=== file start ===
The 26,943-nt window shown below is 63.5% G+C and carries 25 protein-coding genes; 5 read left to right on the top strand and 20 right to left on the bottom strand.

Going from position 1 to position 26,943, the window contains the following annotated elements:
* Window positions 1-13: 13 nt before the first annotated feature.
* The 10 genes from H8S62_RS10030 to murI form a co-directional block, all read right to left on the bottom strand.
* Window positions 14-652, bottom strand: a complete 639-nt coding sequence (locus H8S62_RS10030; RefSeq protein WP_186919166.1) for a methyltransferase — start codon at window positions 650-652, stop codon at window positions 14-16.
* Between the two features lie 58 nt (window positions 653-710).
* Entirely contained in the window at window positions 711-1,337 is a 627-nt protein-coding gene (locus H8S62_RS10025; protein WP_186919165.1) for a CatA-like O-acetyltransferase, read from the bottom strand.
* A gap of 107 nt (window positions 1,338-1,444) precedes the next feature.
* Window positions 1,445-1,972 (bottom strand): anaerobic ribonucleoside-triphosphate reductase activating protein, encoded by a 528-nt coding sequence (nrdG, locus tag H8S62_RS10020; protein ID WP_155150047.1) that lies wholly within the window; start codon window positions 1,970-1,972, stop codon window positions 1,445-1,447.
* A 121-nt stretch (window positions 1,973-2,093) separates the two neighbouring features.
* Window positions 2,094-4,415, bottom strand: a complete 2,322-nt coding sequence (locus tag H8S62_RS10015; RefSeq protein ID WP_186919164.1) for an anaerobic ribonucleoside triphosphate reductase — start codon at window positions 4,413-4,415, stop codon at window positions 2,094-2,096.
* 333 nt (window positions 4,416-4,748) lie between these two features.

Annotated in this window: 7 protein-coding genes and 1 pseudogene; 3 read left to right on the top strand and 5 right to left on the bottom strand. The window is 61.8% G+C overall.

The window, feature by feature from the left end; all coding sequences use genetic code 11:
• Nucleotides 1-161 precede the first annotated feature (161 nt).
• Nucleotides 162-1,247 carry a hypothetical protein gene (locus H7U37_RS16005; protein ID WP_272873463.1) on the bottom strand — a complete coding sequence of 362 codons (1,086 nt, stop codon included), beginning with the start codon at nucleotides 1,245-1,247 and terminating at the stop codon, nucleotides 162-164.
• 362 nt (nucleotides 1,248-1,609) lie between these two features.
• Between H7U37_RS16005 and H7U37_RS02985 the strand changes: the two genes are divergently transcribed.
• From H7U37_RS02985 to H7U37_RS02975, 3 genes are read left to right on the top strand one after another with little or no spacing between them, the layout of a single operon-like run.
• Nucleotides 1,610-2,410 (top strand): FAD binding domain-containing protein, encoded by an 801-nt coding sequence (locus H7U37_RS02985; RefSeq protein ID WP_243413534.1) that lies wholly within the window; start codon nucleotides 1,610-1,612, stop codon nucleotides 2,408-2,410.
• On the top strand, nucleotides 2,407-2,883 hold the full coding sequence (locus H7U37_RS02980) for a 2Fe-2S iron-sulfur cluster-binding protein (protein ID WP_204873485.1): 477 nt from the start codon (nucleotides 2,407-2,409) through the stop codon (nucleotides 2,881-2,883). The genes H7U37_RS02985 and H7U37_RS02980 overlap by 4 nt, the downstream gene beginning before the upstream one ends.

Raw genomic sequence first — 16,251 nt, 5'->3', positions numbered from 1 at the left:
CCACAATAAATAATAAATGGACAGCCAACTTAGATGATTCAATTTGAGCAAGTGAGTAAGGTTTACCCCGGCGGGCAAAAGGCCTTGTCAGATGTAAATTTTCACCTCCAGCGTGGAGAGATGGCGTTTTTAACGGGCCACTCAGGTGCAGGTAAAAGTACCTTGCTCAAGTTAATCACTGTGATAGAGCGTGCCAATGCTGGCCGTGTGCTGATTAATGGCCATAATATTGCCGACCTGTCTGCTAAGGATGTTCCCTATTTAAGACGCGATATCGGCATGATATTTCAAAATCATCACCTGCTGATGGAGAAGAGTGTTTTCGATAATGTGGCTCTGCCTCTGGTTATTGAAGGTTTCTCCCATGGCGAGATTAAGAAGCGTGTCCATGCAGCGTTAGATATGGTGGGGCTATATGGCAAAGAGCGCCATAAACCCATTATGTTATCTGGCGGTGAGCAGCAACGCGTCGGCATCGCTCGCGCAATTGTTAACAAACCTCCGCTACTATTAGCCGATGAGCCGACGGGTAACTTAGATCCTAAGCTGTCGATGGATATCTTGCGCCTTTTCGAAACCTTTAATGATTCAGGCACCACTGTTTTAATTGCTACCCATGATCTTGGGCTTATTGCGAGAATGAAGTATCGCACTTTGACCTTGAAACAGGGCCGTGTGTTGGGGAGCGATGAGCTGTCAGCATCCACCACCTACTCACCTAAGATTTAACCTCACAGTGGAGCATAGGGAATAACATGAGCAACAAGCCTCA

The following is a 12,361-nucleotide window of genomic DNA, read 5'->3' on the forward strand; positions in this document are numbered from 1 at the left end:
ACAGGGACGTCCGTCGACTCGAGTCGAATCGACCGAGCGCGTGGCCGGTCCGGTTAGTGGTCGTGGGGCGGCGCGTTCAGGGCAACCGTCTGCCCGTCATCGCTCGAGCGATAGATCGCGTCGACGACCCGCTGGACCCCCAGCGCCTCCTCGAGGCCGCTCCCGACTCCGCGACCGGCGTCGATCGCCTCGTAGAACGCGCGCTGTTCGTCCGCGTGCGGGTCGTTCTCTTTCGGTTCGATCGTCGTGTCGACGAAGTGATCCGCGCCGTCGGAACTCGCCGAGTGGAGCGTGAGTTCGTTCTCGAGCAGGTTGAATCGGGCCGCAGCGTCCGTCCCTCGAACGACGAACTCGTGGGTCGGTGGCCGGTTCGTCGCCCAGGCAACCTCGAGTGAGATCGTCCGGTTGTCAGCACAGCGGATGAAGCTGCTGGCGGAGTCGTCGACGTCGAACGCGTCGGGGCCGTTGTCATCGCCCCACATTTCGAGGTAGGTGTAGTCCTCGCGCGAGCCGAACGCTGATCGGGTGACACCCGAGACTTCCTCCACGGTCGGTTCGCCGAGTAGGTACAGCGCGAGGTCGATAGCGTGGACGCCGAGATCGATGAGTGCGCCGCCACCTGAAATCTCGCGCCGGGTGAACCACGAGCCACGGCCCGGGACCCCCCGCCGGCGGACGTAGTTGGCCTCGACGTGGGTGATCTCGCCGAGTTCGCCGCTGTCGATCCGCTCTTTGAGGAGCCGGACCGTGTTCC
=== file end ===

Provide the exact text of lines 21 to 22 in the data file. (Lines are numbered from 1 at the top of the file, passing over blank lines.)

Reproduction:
• On the top strand, nucleotides 2,407-2,883 hold the full coding sequence (locus H7U37_RS02980) for a 2Fe-2S iron-sulfur cluster-binding protein (protein ID WP_204873485.1): 477 nt from the start codon (nucleotides 2,407-2,409) through the stop codon (nucleotides 2,881-2,883). The genes H7U37_RS02985 and H7U37_RS02980 overlap by 4 nt, the downstream gene beginning before the upstream one ends.

Raw genomic sequence first — 16,251 nt, 5'->3', positions numbered from 1 at the left: